Monoclonal mouse anti-mammalian GFAP, Covance Inc, Princeton, NJ.

x.

Alexa Fluor 488-conjugated goat anti-mouse IgG, Invitrogen, Carlsbad, Calif.

y.

CellQuest software, Becton-Dickinson, San Jose, Calif.

z.

Lab-tek Chamber Slides, Thermo Fisher Scientific Inc, Rochester, NY.

aa.

Polyclonal rabbit anti-human nestin, AbD Serotec, Hercules, Calif.

bb.

Polyclonal rabbit anti-human GFAP, Dako, Carpinteria, Calif.

cc.

Cy-3-conjugated goat anti-rabbit IgG, Invitrogen, Carlsbad, Calif.

dd.

Vectashield mounting medium with 4′,6-diamidino-2-phenylindole, Vector Laboratories, Burlingame, Calif.

ee.

AZ100 fluorescence microscope, Nikon, Japan.

ff.

Qiagen DNeasy Blood and Tissue Kit, QIAGEN Science, Germantown, Md.

gg.

SureTag Genomic DNA Enzymatic Labeling Kit, Agilent Technologies, Santa Clara, Calif.

hh.

Canine Oligonucleotide CGH microarray, Agilent Technologies, Santa Clara, Calif.

ii.

UCSC Genome Bioinformatics Sequence and Annotation Downloads [database online]. Dog genome: Sep. 2011 (Broad CanFam3.1/canFam3). Santa Cruz, Calif: University of California-Santa Cruz Genome Informatics Group, September 2011. Available at: hgdownload.cse.ucsc.edu/downloads.html#source_downloads. Accessed Dec 4, 2015.

jj.

Agilent G2565CA microarray scanner, Agilent Technologies, Santa Clara, Calif.

kk.

Feature Extraction, version 10.10, and Genomic Workbench, version 6.5, Agilent Technologies, Santa Clara, Calif.

ll.

Nexus Copy Number, version 7.5, Biodiscovery Inc, El Segundo, Calif.

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Appendix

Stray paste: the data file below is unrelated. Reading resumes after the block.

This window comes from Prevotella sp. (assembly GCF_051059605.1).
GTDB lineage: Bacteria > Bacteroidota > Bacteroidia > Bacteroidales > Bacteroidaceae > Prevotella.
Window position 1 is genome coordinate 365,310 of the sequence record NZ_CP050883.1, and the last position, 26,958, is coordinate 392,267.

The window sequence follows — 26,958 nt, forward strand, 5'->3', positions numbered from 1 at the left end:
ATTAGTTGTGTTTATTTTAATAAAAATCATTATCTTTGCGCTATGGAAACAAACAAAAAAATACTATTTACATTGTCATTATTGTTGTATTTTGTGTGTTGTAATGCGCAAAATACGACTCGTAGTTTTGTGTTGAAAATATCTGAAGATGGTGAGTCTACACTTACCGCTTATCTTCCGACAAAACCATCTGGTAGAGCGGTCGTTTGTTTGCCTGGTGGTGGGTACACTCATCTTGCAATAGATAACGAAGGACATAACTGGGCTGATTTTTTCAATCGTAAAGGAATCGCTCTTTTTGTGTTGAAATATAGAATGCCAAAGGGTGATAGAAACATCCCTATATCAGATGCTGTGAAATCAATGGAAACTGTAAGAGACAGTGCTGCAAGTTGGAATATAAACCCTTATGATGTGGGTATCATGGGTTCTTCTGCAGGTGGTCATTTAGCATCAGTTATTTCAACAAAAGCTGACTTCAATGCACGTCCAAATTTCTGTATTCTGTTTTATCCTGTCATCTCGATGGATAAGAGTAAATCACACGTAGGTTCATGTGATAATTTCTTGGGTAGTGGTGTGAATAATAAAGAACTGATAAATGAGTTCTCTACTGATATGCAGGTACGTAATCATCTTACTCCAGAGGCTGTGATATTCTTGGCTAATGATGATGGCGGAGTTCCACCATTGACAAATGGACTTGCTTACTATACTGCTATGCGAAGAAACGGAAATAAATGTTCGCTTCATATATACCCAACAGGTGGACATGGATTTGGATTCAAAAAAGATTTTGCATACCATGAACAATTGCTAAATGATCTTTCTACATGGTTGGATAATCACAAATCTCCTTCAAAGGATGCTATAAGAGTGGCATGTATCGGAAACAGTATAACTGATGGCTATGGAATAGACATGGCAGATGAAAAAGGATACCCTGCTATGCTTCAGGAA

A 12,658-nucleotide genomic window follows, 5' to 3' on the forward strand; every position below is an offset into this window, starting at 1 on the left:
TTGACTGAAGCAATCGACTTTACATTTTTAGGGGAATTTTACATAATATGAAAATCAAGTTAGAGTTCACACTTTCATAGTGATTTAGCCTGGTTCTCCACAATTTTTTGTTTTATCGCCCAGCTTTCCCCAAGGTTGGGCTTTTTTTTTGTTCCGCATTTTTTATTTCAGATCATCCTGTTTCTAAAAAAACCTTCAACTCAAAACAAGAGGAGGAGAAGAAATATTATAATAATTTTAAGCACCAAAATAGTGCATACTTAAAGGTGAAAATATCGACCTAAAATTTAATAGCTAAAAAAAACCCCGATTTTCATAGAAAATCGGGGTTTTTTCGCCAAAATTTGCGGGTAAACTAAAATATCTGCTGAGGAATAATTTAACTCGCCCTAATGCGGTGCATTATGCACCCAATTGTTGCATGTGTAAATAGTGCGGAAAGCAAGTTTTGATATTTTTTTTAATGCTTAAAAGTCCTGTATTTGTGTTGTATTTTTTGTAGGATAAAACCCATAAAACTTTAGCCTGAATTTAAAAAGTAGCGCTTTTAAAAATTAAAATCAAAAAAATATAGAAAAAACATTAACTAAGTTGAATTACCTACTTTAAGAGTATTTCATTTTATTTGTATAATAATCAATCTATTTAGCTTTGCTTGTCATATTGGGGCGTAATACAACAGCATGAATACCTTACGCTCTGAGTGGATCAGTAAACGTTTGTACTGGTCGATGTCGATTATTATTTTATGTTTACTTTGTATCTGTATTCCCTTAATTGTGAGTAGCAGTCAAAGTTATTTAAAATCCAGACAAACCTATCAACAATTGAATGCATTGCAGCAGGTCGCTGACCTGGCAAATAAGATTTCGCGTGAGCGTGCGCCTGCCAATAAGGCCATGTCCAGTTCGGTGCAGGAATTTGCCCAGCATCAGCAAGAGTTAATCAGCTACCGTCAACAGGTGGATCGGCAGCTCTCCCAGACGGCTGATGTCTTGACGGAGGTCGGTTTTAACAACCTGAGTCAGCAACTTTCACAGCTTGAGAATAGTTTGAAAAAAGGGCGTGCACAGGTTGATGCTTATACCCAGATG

Canine-specific primer sequences used for RT-PCR and qRT-PCR assays in evaluation of neural lineage marker expression in ADSCs, ADSC-NSCs, and SVZ-NPCs from dogs.

GenePrimers (5′-3′)Expected amplicon size (bp)Reference
PAX6F: GCGGCCAAAATCGATCTACCTG13525
 R: GCTGATGGGGATGTGACTGGGT  
NestinF: CAGCAGCTAGCACACCTCAA22026
 R: GCAAGGAGAGGGAAGTAGGG  
SOX2F: GTCCCAGCACTACCAGAGCG15021
 R: CTTACTCTCCTCCCATTTCCCTCG  
TUJ1F: AGCCAAGTTCTGGGAAGTCA23826
 R: CCCACTCTGACCAAAGATGAA  
MAP2F: AGAGGAGGTGTCTGCAAGGA16126
 R: GTGATGGAGGTGGAGAAGGA  
Neurofilament heavy polypeptideF: CTCAAAGGCACCAAGGACTC24426
 R: CAAAGCCAATCCGACATTCT  
GFAPF: AGATCCACGATGAGGAGGTG10426
 R: TCTTAGGGCTGCTGTGAGGT  
Myelin basic proteinF: AGAAGAGCAACAAGGCTGGA12426
 R: TTGTTCTGCTCCACATCTGC  
Postsynaptic density protein 95F: GACGGGAGTGGTCAAGGTTA12026
 R: GGCGAGCATAGTGAACTTCC  
STX1AF: AGTACAACGCCACACAGTCG12226
 R: GTTCCCACTCTCCAGCATGT  
STX1BF: CAACAAGGTTCGGTCCAAGT15826
 R: ACTGGGTCGCGTTATATTCG  
SynaptoporinF: GTTGGTGGGTTCATCAGCTT16526
 R: CCAAAGACCACGGAAGTGTT  
CD90F: TTGCTGACAGTCTTGCAGGT37212
 R: TATGCCCTCACACTTGACCA  
Glyceraldehyde 3-phosphate dehydrogenaseF: GCCCTCAATGACCACTTTGT10126
 R: TCCTTGGAGGCCATGTAGAC  

F = Forward. R = Reverse.

Contributor Notes

Dr Lim's present address is Department of Small Animal Clinical Sciences, College of Veterinary Medicine, University of Florida, Gainesville, FL 32610.

Dr Koh's present address is Department of Cell Biology, Duke University Medical Center, Durham, NC 27710.

Address correspondence to Dr. Olby (Natasha_olby@ncsu.edu).